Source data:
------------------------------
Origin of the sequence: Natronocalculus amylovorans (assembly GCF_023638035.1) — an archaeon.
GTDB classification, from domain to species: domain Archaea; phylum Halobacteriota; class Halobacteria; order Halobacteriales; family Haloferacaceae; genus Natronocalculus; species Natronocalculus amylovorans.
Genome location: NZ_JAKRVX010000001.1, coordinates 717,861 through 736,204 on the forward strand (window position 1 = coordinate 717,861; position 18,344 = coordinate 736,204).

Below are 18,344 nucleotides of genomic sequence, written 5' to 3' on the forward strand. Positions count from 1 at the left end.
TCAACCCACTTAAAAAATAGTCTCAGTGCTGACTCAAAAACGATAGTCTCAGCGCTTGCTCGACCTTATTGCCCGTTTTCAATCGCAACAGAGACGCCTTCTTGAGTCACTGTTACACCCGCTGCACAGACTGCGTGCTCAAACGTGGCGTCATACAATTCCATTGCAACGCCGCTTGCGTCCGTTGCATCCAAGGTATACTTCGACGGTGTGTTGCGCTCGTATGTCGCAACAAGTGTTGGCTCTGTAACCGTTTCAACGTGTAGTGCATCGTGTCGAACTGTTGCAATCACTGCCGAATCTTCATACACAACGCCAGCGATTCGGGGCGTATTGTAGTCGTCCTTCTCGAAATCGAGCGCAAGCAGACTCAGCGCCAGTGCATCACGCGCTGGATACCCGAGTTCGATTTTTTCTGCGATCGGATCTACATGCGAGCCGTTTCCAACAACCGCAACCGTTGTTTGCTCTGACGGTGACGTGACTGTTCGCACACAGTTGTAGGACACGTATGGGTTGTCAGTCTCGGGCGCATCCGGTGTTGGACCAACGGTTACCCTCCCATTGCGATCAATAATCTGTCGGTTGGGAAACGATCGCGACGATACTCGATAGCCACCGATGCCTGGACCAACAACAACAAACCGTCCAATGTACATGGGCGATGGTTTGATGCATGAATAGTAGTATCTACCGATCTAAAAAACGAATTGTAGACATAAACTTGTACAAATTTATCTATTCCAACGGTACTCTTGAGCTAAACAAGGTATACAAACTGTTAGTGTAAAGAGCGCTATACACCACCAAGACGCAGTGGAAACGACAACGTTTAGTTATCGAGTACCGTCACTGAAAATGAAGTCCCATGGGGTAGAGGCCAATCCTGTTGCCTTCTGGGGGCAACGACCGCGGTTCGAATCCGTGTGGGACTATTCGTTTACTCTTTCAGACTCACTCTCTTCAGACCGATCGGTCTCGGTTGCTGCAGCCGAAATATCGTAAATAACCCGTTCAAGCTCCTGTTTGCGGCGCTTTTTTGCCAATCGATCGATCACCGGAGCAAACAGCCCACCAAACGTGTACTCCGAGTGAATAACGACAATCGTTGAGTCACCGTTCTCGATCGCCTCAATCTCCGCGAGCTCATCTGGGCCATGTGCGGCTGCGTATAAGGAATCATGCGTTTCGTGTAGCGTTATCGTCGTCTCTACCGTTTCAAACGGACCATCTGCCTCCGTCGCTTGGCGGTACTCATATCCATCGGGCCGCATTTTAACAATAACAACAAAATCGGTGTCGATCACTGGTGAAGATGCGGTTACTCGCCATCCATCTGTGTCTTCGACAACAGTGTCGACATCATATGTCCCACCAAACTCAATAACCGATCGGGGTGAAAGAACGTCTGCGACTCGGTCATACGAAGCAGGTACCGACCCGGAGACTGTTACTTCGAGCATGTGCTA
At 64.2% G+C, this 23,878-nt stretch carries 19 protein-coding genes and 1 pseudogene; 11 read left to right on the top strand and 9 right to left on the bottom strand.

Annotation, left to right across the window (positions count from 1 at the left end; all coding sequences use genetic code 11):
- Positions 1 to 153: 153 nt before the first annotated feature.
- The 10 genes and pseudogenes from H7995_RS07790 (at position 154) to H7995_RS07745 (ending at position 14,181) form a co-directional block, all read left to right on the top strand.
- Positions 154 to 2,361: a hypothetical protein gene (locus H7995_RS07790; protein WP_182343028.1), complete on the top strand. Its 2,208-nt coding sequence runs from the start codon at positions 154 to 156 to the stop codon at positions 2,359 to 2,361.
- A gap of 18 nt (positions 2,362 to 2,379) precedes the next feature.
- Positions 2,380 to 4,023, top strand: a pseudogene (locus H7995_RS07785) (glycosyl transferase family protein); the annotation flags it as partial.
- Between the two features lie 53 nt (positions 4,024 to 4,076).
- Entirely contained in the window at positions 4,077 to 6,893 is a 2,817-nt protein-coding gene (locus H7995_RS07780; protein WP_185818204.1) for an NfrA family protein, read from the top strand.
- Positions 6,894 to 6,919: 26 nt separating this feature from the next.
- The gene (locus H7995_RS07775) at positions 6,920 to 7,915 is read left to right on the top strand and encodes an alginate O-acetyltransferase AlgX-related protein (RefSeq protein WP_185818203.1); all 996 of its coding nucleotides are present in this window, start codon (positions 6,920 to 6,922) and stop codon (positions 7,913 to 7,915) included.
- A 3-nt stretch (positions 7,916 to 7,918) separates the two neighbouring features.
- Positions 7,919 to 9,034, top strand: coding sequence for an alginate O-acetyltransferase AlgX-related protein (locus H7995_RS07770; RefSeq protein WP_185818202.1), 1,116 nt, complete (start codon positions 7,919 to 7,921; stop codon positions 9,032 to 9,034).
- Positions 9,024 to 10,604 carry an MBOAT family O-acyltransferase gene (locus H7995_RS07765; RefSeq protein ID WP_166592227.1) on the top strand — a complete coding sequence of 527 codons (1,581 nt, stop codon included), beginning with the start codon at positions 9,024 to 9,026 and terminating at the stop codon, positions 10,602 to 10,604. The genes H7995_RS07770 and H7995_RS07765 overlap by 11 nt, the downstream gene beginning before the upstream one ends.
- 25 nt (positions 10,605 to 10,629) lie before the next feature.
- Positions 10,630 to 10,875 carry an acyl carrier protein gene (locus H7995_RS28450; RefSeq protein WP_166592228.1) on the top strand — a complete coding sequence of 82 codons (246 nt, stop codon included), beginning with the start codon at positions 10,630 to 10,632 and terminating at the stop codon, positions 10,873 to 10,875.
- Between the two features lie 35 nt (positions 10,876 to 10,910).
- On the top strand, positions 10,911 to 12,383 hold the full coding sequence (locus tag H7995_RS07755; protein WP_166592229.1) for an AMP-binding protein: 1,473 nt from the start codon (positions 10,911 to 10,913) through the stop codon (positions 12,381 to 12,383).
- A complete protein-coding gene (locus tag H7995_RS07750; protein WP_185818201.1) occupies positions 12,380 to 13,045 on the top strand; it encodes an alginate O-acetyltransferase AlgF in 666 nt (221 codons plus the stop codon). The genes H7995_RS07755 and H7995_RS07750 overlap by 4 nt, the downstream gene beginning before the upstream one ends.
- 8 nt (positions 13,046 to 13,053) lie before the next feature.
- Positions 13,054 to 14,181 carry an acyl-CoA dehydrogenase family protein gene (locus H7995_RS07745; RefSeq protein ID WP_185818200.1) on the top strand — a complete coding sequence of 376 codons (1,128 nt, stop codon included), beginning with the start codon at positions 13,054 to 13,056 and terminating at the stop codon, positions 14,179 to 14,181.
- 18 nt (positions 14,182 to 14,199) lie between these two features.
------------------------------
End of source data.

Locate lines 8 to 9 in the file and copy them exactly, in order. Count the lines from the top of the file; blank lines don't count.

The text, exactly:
- Positions 1 to 153: 153 nt before the first annotated feature.
- The 10 genes and pseudogenes from H7995_RS07790 (at position 154) to H7995_RS07745 (ending at position 14,181) form a co-directional block, all read left to right on the top strand.